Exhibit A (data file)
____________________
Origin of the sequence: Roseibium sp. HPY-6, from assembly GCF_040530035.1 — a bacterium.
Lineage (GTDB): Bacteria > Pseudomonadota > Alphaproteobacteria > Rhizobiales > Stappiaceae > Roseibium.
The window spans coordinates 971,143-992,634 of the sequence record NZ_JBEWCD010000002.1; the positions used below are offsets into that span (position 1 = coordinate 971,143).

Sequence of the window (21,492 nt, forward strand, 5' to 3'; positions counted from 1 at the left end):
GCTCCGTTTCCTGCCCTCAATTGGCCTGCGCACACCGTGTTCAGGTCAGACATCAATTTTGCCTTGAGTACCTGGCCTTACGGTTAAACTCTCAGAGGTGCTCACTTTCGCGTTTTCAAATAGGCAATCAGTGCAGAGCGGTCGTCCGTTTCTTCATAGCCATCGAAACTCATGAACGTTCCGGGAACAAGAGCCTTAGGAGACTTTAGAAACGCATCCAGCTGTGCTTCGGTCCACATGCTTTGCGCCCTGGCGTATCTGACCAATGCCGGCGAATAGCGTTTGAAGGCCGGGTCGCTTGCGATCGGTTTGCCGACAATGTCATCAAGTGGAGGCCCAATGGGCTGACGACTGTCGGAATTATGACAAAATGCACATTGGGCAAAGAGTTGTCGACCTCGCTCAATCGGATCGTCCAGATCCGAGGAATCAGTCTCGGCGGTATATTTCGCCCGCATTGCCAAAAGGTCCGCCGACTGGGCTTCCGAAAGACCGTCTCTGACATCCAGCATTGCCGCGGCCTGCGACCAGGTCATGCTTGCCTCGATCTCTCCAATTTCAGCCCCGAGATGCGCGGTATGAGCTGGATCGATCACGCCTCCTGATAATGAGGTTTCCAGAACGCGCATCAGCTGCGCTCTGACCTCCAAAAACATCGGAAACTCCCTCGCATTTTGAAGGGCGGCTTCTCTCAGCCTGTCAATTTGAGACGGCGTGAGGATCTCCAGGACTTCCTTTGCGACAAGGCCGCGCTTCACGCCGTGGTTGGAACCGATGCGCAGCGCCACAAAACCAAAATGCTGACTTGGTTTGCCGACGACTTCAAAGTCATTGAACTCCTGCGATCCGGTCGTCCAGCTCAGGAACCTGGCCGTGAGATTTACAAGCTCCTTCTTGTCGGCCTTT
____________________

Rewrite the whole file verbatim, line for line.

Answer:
Origin of the sequence: Roseibium sp. HPY-6, from assembly GCF_040530035.1 — a bacterium.
Lineage (GTDB): Bacteria > Pseudomonadota > Alphaproteobacteria > Rhizobiales > Stappiaceae > Roseibium.
The window spans coordinates 971,143-992,634 of the sequence record NZ_JBEWCD010000002.1; the positions used below are offsets into that span (position 1 = coordinate 971,143).

Sequence of the window (21,492 nt, forward strand, 5' to 3'; positions counted from 1 at the left end):
GCTCCGTTTCCTGCCCTCAATTGGCCTGCGCACACCGTGTTCAGGTCAGACATCAATTTTGCCTTGAGTACCTGGCCTTACGGTTAAACTCTCAGAGGTGCTCACTTTCGCGTTTTCAAATAGGCAATCAGTGCAGAGCGGTCGTCCGTTTCTTCATAGCCATCGAAACTCATGAACGTTCCGGGAACAAGAGCCTTAGGAGACTTTAGAAACGCATCCAGCTGTGCTTCGGTCCACATGCTTTGCGCCCTGGCGTATCTGACCAATGCCGGCGAATAGCGTTTGAAGGCCGGGTCGCTTGCGATCGGTTTGCCGACAATGTCATCAAGTGGAGGCCCAATGGGCTGACGACTGTCGGAATTATGACAAAATGCACATTGGGCAAAGAGTTGTCGACCTCGCTCAATCGGATCGTCCAGATCCGAGGAATCAGTCTCGGCGGTATATTTCGCCCGCATTGCCAAAAGGTCCGCCGACTGGGCTTCCGAAAGACCGTCTCTGACATCCAGCATTGCCGCGGCCTGCGACCAGGTCATGCTTGCCTCGATCTCTCCAATTTCAGCCCCGAGATGCGCGGTATGAGCTGGATCGATCACGCCTCCTGATAATGAGGTTTCCAGAACGCGCATCAGCTGCGCTCTGACCTCCAAAAACATCGGAAACTCCCTCGCATTTTGAAGGGCGGCTTCTCTCAGCCTGTCAATTTGAGACGGCGTGAGGATCTCCAGGACTTCCTTTGCGACAAGGCCGCGCTTCACGCCGTGGTTGGAACCGATGCGCAGCGCCACAAAACCAAAATGCTGACTTGGTTTGCCGACGACTTCAAAGTCATTGAACTCCTGCGATCCGGTCGTCCAGCTCAGGAACCTGGCCGTGAGATTTACAAGCTCCTTCTTGTCGGCCTTT